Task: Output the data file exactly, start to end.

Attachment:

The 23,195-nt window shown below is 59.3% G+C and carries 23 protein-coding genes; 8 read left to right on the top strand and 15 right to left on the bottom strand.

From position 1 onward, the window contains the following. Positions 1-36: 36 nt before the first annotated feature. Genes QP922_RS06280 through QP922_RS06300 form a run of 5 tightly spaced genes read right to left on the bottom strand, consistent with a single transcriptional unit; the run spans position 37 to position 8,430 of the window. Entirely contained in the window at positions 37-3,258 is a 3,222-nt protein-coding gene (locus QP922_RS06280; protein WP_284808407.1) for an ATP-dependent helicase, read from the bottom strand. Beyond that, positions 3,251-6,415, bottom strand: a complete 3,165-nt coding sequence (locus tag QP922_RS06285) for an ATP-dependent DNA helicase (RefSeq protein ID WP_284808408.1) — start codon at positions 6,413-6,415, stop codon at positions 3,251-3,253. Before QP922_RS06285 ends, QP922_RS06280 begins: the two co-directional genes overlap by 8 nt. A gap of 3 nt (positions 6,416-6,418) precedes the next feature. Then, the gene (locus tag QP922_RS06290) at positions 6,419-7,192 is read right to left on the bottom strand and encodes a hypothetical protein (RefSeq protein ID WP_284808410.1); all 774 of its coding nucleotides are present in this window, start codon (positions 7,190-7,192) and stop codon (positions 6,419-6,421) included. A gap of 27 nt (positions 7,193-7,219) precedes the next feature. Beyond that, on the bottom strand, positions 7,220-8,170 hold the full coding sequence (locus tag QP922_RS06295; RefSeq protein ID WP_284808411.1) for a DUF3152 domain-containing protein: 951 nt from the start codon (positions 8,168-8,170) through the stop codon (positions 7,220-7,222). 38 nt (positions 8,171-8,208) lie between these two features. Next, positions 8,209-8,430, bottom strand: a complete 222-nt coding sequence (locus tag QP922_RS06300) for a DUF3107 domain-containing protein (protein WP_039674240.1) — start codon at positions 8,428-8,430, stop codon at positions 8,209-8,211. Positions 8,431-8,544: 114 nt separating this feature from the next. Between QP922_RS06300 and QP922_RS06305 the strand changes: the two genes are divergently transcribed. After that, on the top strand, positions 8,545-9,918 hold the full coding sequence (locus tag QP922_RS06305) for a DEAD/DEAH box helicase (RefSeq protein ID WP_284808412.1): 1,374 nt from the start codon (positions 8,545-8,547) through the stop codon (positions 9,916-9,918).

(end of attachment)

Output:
The 23,195-nt window shown below is 59.3% G+C and carries 23 protein-coding genes; 8 read left to right on the top strand and 15 right to left on the bottom strand.

From position 1 onward, the window contains the following. Positions 1-36: 36 nt before the first annotated feature. Genes QP922_RS06280 through QP922_RS06300 form a run of 5 tightly spaced genes read right to left on the bottom strand, consistent with a single transcriptional unit; the run spans position 37 to position 8,430 of the window. Entirely contained in the window at positions 37-3,258 is a 3,222-nt protein-coding gene (locus QP922_RS06280; protein WP_284808407.1) for an ATP-dependent helicase, read from the bottom strand. Beyond that, positions 3,251-6,415, bottom strand: a complete 3,165-nt coding sequence (locus tag QP922_RS06285) for an ATP-dependent DNA helicase (RefSeq protein ID WP_284808408.1) — start codon at positions 6,413-6,415, stop codon at positions 3,251-3,253. Before QP922_RS06285 ends, QP922_RS06280 begins: the two co-directional genes overlap by 8 nt. A gap of 3 nt (positions 6,416-6,418) precedes the next feature. Then, the gene (locus tag QP922_RS06290) at positions 6,419-7,192 is read right to left on the bottom strand and encodes a hypothetical protein (RefSeq protein ID WP_284808410.1); all 774 of its coding nucleotides are present in this window, start codon (positions 7,190-7,192) and stop codon (positions 6,419-6,421) included. A gap of 27 nt (positions 7,193-7,219) precedes the next feature. Beyond that, on the bottom strand, positions 7,220-8,170 hold the full coding sequence (locus tag QP922_RS06295; RefSeq protein ID WP_284808411.1) for a DUF3152 domain-containing protein: 951 nt from the start codon (positions 8,168-8,170) through the stop codon (positions 7,220-7,222). 38 nt (positions 8,171-8,208) lie between these two features. Next, positions 8,209-8,430, bottom strand: a complete 222-nt coding sequence (locus tag QP922_RS06300) for a DUF3107 domain-containing protein (protein WP_039674240.1) — start codon at positions 8,428-8,430, stop codon at positions 8,209-8,211. Positions 8,431-8,544: 114 nt separating this feature from the next. Between QP922_RS06300 and QP922_RS06305 the strand changes: the two genes are divergently transcribed. After that, on the top strand, positions 8,545-9,918 hold the full coding sequence (locus tag QP922_RS06305) for a DEAD/DEAH box helicase (RefSeq protein ID WP_284808412.1): 1,374 nt from the start codon (positions 8,545-8,547) through the stop codon (positions 9,916-9,918).